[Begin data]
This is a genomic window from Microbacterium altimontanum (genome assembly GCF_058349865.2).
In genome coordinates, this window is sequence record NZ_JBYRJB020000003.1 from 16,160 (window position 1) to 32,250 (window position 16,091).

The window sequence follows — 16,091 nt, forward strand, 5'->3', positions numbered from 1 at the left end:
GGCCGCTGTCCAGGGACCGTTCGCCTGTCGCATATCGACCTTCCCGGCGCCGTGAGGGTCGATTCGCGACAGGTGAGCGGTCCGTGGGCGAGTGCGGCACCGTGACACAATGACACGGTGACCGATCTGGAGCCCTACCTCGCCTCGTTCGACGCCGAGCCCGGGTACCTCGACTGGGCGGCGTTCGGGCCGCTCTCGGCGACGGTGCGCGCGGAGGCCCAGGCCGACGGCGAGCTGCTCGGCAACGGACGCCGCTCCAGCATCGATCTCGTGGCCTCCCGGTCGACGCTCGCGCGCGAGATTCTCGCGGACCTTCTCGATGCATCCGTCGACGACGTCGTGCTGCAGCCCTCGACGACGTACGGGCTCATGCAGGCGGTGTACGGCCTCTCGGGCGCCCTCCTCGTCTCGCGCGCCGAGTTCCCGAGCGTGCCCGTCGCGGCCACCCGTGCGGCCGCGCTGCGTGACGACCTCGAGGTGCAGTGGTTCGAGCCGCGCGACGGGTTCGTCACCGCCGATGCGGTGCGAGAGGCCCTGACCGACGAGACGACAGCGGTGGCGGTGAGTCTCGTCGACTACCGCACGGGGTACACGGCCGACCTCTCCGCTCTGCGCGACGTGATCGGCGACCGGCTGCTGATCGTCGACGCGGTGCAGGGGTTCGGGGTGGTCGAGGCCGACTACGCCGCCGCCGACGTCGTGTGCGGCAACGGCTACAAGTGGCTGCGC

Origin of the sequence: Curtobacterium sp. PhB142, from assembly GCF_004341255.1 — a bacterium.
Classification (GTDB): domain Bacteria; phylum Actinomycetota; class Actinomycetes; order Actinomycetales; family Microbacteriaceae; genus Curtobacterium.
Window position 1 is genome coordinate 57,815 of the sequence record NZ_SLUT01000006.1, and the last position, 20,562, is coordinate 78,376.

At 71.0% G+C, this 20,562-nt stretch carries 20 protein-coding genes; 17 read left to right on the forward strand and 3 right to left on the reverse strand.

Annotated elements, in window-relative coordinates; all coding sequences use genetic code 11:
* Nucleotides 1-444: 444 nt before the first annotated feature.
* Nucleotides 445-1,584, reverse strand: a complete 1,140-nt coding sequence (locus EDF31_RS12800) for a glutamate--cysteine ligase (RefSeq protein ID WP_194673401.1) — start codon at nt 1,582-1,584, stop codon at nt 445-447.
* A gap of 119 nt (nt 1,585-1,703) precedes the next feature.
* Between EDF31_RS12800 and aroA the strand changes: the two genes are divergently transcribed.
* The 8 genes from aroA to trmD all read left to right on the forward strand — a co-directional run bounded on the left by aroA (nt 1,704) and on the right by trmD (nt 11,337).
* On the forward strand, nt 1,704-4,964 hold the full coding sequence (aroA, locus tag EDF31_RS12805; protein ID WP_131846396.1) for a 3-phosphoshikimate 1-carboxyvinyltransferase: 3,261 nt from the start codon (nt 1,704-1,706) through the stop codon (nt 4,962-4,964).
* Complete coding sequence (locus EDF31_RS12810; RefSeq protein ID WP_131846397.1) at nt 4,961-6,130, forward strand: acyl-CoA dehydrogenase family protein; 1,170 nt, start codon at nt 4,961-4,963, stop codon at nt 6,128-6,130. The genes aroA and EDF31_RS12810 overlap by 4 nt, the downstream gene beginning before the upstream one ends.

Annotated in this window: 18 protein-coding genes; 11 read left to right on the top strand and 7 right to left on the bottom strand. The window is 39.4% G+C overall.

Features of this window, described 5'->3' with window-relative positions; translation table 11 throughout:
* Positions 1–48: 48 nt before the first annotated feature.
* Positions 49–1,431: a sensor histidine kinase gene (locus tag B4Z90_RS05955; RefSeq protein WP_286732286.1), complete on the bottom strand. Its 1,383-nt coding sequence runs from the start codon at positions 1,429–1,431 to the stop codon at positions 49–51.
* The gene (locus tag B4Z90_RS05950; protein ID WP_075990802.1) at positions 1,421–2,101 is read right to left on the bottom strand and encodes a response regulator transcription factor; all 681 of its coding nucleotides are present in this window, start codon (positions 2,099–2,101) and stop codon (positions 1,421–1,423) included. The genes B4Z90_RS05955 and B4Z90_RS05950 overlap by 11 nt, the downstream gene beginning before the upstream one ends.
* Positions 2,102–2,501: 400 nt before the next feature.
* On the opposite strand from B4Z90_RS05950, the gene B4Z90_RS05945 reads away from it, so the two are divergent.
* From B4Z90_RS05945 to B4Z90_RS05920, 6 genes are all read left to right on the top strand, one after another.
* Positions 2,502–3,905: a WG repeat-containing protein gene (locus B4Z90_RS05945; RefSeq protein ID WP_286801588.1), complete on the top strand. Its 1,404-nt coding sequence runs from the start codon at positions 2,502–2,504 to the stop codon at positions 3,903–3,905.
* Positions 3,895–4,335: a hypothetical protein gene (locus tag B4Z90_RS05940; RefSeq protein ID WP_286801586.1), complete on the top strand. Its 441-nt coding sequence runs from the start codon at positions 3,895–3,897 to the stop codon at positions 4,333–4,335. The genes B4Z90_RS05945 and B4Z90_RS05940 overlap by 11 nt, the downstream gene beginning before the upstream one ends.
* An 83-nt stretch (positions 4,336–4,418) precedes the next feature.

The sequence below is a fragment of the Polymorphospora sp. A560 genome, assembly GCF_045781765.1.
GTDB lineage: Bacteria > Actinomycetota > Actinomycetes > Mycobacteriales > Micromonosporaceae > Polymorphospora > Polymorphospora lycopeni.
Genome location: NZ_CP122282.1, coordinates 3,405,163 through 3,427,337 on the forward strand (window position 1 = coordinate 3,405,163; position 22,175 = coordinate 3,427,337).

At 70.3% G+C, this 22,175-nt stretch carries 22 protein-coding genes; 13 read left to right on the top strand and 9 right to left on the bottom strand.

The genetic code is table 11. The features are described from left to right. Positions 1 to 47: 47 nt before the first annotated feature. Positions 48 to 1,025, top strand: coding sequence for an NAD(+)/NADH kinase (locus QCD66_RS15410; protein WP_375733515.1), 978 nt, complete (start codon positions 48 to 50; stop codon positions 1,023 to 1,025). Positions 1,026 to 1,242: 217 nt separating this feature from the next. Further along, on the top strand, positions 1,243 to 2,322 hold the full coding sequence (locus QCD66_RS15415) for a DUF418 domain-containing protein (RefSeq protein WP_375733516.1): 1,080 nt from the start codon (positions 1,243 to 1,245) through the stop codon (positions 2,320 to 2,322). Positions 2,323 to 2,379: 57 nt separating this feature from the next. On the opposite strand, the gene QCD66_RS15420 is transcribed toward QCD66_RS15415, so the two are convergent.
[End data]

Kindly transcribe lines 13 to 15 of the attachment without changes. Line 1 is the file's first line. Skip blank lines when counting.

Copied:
* Between EDF31_RS12800 and aroA the strand changes: the two genes are divergently transcribed.
* The 8 genes from aroA to trmD all read left to right on the forward strand — a co-directional run bounded on the left by aroA (nt 1,704) and on the right by trmD (nt 11,337).
* On the forward strand, nt 1,704-4,964 hold the full coding sequence (aroA, locus tag EDF31_RS12805; protein ID WP_131846396.1) for a 3-phosphoshikimate 1-carboxyvinyltransferase: 3,261 nt from the start codon (nt 1,704-1,706) through the stop codon (nt 4,962-4,964).